A crate of whisky left in the Antarctic more than a century ago
is being restored in public view at Canterbury Museum.
Five crates of rare Mackinlay's whisky was buried below explorer Sir Ernest Shackleton's hut at Cape Royds on Ross Island around 1909. It was only discovered three years ago.
Antarctic New Zealand removed one of those crates in January to restore it.
The whisky is believed to be part of 25 cases donated to Shackleton for the first expedition he led.
Conservators are now patiently thawing the crate in a fridge, hoping to eventually extract up to 12 bottles of whisky.
The temperature of the crate will be raised from minus 20 degrees to zero degrees, after which it will be treated, assessed, and the bottles removed.
However Lizzie Meek from the Antarctic Heritage Trust said there are no promises on what the process could deliver.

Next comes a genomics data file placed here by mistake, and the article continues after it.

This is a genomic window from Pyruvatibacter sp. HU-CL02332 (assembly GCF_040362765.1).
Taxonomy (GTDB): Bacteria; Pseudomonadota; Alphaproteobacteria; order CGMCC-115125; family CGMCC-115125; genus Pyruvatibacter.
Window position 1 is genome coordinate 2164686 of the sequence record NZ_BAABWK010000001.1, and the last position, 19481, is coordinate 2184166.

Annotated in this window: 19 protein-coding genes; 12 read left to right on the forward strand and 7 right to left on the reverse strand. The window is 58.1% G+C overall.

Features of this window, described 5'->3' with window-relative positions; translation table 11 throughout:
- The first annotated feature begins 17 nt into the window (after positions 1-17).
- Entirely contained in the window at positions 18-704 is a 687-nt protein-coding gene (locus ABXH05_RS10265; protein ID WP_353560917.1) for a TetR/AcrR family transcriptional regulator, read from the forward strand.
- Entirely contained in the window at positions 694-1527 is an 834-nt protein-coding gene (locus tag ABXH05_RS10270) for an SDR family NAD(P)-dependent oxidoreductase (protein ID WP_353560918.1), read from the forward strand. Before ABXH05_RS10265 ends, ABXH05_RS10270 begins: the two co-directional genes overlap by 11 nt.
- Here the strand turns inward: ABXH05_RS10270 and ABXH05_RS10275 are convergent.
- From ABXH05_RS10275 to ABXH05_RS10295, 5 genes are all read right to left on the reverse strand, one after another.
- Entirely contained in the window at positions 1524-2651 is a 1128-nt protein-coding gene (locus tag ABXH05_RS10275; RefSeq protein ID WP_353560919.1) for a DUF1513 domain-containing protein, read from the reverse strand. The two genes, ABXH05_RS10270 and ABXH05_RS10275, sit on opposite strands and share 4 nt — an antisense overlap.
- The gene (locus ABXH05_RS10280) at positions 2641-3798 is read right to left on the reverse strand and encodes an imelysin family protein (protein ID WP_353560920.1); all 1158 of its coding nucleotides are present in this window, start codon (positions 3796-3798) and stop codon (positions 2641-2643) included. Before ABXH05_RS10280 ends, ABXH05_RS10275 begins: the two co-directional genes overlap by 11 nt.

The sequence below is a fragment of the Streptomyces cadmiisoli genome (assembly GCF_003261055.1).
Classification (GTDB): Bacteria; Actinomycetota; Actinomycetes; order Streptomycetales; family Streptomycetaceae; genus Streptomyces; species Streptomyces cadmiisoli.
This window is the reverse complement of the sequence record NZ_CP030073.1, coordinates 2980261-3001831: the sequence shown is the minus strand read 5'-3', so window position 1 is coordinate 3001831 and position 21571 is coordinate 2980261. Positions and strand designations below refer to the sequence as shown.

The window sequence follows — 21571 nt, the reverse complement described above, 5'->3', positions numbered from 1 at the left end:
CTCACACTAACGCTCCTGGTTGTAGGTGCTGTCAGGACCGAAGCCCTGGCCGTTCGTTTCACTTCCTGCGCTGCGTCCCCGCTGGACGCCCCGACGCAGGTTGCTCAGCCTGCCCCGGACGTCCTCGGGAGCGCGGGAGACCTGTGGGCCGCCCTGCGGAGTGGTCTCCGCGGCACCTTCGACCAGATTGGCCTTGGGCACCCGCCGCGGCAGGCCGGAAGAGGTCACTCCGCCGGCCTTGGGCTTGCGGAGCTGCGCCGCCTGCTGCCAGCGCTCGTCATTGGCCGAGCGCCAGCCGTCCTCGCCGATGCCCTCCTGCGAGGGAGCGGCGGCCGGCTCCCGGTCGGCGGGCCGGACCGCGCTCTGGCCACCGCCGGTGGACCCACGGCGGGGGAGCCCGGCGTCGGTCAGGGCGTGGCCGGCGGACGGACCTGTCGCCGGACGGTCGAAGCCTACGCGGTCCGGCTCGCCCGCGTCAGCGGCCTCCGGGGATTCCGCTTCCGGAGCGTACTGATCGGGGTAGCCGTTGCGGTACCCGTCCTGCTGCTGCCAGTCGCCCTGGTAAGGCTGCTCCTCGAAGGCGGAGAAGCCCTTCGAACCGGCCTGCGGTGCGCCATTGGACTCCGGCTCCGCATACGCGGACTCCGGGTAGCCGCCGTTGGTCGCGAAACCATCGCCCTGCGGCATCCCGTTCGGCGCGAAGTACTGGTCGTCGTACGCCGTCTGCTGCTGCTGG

"It's 100 years old - what does it look like, what's inside there? We don't know yet. Is there going to be anything left?"
According to exhibition manager Stephen Ruscoe, interest in the discovery has been large enough to justify the public viewing.
"There's huge world media interest in this event and it would be a shame to do this behind closed doors," he said.
The restoration has drawn particular attention in Scotland, where the makers of the original whisky want to get a sample so they could try to recreate the recipe.
However, Mackinlay's will not know if they are able to get the sample until the job at hand is complete.
Once its contents are analysed at the museum, the whisky crate will be returned to its home on the ice.